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  • Writer's picturepdouglas

Baby and toddler sleep help that isn't sleep training

"We can’t ‘teach’ our little ones to sleep, despite what you hear – that’s like saying we ‘teach’ them to digest milk or to sweat or to make urine! "

Are you looking for help with your baby or toddler’s sleep that is not sleep training? As we move through this year of drought, bush-fire, and COVID 19 on into the challenge of the 2020s, increasing numbers of parents are making a decision to avoid conventional sleep training methods.

This could be because they have tried sleep training and have decided it doesn’t work for their family. Experimenting is a great parenting strength and it makes sense that many of us experiment with what still remains the dominant approach to infant sleep.

Or it could be that parents have decided that sleep training doesn’t align with their parenting values. These values are unique to each parent and each family - and it is important to never judge another family’s decisions, since everyone wants to do the right thing by their child.

Some parents may even be aware that, despite many studies evaluating sleep training approaches internationally over the past two or three decades, the best, high level evidence tells us that sleep training actually doesn’t decrease the frequency of night waking in the first year of life.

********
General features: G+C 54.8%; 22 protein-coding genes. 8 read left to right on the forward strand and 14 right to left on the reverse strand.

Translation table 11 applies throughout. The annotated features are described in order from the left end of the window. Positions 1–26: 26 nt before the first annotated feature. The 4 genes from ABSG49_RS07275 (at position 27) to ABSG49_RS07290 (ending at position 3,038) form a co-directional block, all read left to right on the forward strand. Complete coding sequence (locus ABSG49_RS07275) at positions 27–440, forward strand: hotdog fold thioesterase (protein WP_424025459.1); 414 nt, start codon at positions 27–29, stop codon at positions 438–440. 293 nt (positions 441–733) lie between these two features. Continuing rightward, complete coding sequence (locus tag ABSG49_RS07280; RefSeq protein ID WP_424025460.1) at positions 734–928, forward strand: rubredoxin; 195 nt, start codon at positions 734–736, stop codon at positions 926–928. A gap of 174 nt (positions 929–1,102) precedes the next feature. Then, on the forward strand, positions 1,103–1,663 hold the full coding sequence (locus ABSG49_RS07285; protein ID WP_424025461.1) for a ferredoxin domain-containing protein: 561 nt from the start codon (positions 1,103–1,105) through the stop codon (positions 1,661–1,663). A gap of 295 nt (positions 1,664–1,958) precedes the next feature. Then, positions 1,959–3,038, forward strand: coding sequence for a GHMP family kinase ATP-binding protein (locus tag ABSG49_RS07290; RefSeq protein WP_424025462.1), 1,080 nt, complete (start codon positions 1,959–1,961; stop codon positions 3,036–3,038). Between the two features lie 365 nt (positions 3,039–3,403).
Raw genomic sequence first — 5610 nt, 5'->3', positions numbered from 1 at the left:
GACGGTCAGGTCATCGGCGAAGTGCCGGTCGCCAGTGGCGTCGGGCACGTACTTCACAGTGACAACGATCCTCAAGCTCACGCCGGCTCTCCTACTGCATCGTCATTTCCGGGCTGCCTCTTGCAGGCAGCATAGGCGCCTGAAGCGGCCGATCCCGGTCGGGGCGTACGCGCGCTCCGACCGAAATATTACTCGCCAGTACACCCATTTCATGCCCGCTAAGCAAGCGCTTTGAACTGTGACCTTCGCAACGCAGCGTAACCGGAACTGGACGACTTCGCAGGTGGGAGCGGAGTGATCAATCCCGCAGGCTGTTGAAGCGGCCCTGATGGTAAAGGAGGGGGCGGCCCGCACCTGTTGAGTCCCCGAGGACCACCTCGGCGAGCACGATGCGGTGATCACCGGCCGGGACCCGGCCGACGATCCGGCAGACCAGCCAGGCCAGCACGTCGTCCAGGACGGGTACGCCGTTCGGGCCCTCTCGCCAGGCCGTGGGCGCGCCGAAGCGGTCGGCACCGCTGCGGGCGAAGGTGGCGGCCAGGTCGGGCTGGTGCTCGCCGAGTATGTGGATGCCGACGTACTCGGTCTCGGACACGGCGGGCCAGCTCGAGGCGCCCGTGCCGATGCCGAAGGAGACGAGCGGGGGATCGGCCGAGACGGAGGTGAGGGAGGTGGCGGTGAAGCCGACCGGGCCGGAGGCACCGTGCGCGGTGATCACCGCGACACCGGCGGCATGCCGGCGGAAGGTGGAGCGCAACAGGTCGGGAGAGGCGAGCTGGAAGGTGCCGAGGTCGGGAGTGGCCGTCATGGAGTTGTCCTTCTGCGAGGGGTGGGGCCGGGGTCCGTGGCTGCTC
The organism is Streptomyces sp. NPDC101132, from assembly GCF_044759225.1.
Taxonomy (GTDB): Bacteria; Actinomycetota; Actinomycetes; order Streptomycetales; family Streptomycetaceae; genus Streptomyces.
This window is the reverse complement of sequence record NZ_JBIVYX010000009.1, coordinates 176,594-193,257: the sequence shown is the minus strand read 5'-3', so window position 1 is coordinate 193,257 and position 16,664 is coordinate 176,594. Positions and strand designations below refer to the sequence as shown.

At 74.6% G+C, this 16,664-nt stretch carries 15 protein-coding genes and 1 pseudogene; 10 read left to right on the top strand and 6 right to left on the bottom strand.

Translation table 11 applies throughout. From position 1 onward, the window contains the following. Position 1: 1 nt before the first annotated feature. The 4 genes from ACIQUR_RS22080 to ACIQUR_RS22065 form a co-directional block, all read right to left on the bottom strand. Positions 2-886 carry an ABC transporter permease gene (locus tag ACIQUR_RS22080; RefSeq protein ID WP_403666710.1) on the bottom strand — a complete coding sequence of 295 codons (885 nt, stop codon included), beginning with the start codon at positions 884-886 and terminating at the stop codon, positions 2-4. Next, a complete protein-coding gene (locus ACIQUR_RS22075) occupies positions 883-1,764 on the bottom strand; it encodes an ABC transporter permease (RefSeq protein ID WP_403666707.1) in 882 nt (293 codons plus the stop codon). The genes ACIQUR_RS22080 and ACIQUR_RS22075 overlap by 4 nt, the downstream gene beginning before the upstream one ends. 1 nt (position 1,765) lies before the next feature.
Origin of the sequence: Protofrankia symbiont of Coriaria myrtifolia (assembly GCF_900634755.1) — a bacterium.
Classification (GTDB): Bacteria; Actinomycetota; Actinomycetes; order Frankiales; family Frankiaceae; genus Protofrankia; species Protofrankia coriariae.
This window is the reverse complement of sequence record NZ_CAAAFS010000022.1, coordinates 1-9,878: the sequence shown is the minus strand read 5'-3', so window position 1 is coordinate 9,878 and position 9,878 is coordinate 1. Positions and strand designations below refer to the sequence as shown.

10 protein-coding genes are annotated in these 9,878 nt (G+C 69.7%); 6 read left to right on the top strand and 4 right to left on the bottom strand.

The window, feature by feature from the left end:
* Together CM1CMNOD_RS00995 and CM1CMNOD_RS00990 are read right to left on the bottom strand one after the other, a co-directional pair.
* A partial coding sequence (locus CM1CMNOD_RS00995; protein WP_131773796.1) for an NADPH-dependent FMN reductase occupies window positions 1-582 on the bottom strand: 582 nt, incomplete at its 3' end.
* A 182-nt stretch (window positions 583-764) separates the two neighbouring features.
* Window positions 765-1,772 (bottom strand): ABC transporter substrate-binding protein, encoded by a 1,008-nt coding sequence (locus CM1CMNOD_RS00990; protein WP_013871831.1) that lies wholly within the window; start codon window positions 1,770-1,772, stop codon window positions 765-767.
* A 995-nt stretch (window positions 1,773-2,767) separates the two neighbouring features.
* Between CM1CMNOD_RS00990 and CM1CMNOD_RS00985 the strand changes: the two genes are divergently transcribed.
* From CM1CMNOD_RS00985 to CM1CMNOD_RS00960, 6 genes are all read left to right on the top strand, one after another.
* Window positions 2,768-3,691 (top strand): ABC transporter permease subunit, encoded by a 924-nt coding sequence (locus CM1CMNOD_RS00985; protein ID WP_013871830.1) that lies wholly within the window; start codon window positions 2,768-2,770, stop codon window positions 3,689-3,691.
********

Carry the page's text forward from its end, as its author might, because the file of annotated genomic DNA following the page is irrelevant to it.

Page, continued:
Sleep training is a short-hand phrase for programs that combine some or many of the strategies which I’ve listed in Box 1. Technically, these programs arise out of the first wave of behaviourism, a school of psychology which swept around the world in the 1950s and 1960s and was popularised in ‘Scientific Mothering’. (Behaviourism is now into its third wave, and third wave behavioural strategies, known as Acceptance and Commitment Therapy, are integrated into the Possums Baby and Toddler Sleep Program.) In 1974, I was taught these sleep training principles of baby care in my compulsory Mothercraft classes in a Queensland high school. The boys got to do woodwork, lucky things! We girls had to draw clocks displaying feed-play-sleep cycles and memorise handouts with truisms like:

“Routine is good for the baby because …. good habits are formed which will last him all his life …. His nervous system develops best in calm, unchanging surroundings. … So much sleep is needed because his body is growing quickly and his brain is developing very fast and his nervous system develops best when he is asleep.” [Maternal and Child Welfare Service, Queensland, 1974]

Remember, this was well before evidence-based practice was a thing! In 2020, the research does not support these old-fashioned claims, despite what you might still hear.

I don’t believe sleep training harms babies and toddlers, but I do know for sure, from decades of work in the clinic, that sleep training often makes life a lot harder than it needs to be for families. There will always be families for whom sleep training works – often these are families with a high sleep need infant, in fact, for whom any approach seems to work easily. But sleep training can result in disrupted sleep patterns at night, not immediately but a few weeks down the track, due to disruption of the circadian clock. This happens gradually when the primary carer is advised to focus on trying to get good long blocks of sleep during the day, or on putting the baby down to sleep very early in the evening.